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CHINA: President Obama – Raise Religious Freedom on G20 Trip

FOR IMMEDIATE RELEASE
August 31, 2016
 
WASHINGTON, D.C. – Religious freedom conditions in China have deteriorated under the leadership of President Xi Jinping.  Given this deterioration, the U.S. Commission on International Religious Freedom (USCIRF) urges President Obama to raise religious freedom concerns with President Xi and urge the release of prisoners of conscience during his visit to China for the G20 Summit. The Summit takes place on September 4 - 5 in Hangzhou, the capital of Zhejiang Province.  
 

As the Chinese government aggressively asserts itself on the global stage, at home it aggressively violates the human rights and religious freedom of its citizens,” said USCIRF Chair Thomas J. Reese, S.J. “While these violations have intensified in Zhejiang Province, the location of the G20 Summit, they also are taking place throughout China as the government seeks to repress the voices of individuals and groups advocating for their rights.

Zhejiang Province is home to a large Christian population. Ahead of the Summit, Chinese authorities cited “safety concerns” to close churches in Hangzhou. They also banned religious activities in hospitals across the province, and reportedly warned underground house churches to cease conducting so-called “illegal” activities.  Since 2013, as part of a campaign targeting “illegal” structures,” the government destroyed more than 1,500 crosses, along with some churches. In other parts of China, the authorities have discriminated against and, at times, violently suppressed, Uighur Muslims and Tibetan Buddhists, and harassed and imprisoned Falun Gong practitioners.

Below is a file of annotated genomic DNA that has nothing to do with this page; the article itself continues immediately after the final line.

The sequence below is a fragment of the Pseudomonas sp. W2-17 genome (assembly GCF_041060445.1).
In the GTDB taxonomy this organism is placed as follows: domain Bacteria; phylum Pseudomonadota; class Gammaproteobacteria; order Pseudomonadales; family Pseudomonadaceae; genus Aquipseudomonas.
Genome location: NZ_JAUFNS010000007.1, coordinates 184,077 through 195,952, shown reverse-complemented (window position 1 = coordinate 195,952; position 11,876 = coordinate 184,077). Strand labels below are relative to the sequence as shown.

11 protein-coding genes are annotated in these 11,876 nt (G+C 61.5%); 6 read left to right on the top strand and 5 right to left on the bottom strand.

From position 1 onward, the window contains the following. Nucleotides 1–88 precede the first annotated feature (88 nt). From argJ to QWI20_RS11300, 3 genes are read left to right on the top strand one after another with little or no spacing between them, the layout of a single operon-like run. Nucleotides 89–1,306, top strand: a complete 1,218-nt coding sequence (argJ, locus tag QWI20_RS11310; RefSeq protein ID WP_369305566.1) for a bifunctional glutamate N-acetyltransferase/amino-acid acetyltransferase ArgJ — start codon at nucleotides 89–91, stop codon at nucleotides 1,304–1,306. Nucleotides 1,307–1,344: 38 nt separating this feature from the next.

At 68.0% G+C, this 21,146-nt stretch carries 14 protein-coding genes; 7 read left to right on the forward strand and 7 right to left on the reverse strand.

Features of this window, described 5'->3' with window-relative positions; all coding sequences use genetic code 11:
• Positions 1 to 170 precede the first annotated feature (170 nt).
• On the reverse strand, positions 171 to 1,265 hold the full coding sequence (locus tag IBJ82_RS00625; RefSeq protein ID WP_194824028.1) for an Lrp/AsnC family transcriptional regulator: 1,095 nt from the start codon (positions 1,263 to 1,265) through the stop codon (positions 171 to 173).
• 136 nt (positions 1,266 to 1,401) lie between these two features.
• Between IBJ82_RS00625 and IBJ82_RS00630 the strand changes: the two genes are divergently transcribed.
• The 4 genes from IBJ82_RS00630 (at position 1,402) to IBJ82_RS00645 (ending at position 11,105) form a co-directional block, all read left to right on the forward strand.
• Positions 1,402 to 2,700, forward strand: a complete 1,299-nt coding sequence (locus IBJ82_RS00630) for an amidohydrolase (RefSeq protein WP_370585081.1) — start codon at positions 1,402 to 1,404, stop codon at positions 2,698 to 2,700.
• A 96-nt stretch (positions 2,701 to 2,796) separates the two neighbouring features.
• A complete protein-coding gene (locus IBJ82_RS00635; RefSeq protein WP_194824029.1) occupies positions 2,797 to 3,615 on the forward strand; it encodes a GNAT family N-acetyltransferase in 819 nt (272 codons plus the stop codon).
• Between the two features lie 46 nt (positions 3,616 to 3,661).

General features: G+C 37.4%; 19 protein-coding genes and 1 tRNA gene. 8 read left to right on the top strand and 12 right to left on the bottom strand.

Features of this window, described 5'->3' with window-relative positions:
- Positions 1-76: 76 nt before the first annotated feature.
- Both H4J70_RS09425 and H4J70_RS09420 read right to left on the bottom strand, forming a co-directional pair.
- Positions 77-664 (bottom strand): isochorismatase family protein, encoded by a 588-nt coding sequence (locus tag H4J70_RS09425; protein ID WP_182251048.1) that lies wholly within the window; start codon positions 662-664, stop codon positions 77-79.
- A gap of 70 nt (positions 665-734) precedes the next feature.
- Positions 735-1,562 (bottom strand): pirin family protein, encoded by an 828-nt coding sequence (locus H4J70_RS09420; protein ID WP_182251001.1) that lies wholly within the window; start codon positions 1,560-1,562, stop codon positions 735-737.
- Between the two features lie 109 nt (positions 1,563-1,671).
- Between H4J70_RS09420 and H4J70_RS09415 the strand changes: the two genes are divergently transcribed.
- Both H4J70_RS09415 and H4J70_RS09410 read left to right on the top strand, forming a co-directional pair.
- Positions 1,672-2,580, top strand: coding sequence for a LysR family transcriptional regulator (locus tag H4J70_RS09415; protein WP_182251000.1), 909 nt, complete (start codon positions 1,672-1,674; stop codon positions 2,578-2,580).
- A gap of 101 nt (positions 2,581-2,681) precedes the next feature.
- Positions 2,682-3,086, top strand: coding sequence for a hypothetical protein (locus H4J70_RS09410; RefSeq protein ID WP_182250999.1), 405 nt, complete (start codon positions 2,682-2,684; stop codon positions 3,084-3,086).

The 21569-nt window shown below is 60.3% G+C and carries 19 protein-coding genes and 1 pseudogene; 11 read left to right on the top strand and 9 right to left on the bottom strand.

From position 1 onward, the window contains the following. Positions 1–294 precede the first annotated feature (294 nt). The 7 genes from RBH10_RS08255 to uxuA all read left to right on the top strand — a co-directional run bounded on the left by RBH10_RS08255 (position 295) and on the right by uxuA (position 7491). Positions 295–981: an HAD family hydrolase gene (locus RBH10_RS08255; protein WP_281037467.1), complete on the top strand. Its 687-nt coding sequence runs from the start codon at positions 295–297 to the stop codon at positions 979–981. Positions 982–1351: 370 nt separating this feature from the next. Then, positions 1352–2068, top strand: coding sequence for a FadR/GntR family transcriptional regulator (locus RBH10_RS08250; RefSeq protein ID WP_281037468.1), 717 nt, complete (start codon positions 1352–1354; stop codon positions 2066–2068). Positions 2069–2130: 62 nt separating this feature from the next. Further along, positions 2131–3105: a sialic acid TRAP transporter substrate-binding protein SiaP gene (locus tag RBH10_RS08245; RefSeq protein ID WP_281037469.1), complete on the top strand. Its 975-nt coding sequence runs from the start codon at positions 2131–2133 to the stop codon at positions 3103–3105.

The Chinese government also continues its crackdown on people of all faiths and beliefs, including through forcible disappearances, torture, detention, and imprisonment. Prisoners of conscience include: Bao Guohua and Xing Wenxiang, Protestant pastors from Zhejiang sentenced this year to 14 and 12 years’ imprisonment for opposing cross removals; Ilham Tohti, a Uighur Muslim scholar sentenced to life imprisonment for his peaceful advocacy of Uighur rights; and Thabkhe (Thamkey) Gyatso, a Tibetan Buddhist monk serving a 15-year prison sentence following protests against the government’s repressive rule of Tibet.  Zhiwen Wang, a Falun Gong practitioner who was persecuted and imprisoned for 15 years, was released in 2014, but the Chinese government has prevented him from receiving proper medical care and reuniting with his family in the United States. Gao Zhisheng, a prominent lawyer and human rights activist who was disappeared, tortured, and imprisoned, currently is under strict surveillance and is denied freedom of movement.

USCIRF again recommended in 2016 that China be designated as a “country of particular concern,” or CPC, under the International Religious Freedom Act for its particularly severe violations of religious freedom. The State Department has designated China as a CPC since 1999. For more information, see the China Chapter (in English and Chinese) in USCIRF’s 2016 Annual Report. 

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